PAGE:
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  The Mammals of Texas - Online Edition

Spotted Bat
Order Chiroptera : Family Vespertilionidae : Euderma maculatum (J. A. Allen)

Spotted Bat (Euderma maculatum).  Photo by Merlin D. Tuttle, Bat Conservation InternationalDescription. A moderately large bat with extremely large ears and a conspicuous dorsal color pattern of three large white spots, one on each shoulder and one on the rump, on a black background; a small white patch at the base of each ear; hairs on the underparts with white tips and blackish bases. Ears and membrane in living individuals pinkish; pale brownish in preserved specimens. Dental formula: I 2/3, C 1/1, Pm 2/2, M 3/3 X 2 = 34. External measurements average: total length, 124 mm; tail, 51 mm; ear, 42 mm; forearm, 51 mm. Weight, 16-20 g.

Distribution in Texas. The semi-arid regions of the western United States and northern Mexico from southwestern Idaho and south-central Montana southward to the Mexican states of Durango and Queretaro. Known in Texas only from specimens captured in the Big Bend National Park, Brewster County.

Habits. Although unmistakable in appearance, the spotted bat is one of the least understood of American bats, primarily because of its relative scarcity, at least in collections. There have been scattered records of this bat throughout the western United States dating back to 1891, but it has been taken with any regularity only in California, Arizona, New Mexico, southern Utah, and southern Colorado. It was first found in Texas by David Easterla, who captured two adult females in early August, 1967 in mist nets set above a pool in a shallow, barren, hot, dry canyon in the Big Bend National Park.

The infrequency of capture of this bat has caused much confusion and speculation regarding its habitat. Several authors have reported captures in pine forests at high elevations (2400 m); others from a pinyon pine-juniper association; and still others from open scrub associations in desert areas. One worker has suggested that females give birth to their young in forested situations and later move to the lower elevations; another suggests that the bat is a cliff-dweller and roosts in cracks and crevices of canyon walls. A large number of the known specimens were captured in mist nets set over permanent streams or water holes adjacent to steep cliffs in open scrub desert country.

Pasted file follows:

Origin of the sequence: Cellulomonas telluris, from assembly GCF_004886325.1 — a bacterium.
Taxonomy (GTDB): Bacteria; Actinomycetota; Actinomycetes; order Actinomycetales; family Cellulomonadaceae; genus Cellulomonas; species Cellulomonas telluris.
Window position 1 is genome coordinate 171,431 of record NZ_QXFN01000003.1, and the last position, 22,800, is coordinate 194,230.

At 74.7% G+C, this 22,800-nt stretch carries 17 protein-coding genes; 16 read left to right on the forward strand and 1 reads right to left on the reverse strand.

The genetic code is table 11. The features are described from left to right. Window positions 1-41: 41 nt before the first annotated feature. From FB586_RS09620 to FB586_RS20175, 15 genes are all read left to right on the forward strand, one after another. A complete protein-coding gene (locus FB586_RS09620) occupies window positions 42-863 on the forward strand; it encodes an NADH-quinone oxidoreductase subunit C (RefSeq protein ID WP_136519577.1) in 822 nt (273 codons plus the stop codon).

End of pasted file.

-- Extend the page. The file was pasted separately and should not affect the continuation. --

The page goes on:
Little is known of the behavior of the spotted bat except that it appears to be most active well after dark. Most individuals caught in mist nets set over water, where bats come to drink, have been captured after midnight. Easterla speculated that its swoop over a water hole is made at relatively high speeds because several of the bats he has captured have been injured when they struck the nets. While in flight the bat emits a series of strident "tics" similar to, but higher pitched than, those of the Mexican big-eared bat Idionycteris phyllotis. Several authors have commented on the docile disposition of captive spotted bats, but occasional individuals are ill-tempered. Available data indicate that moths are highly important in their diet. In fact, these bats may feed almost exclusively on moths.

Data on reproduction are sparse. A gravid female captured by Easterla on June 11, in Big Bend National Park, gave birth a few hours later to a single male baby that weighed 4 g (one fourth of his mother’s weight!). One of two females Easterla captured in the park in early August was lactating; the other was in a post-lactating condition. Two females captured June 30 and July 1 in Catron County, New Mexico, were in postpartus condition and lactating, as were three females collected in Garfield County, Utah, in mid-August. Thus, it appears that a single offspring is born to each sexually active female in June or July.

Photo credit: Merlin D. Tuttle, Bat Conservation International.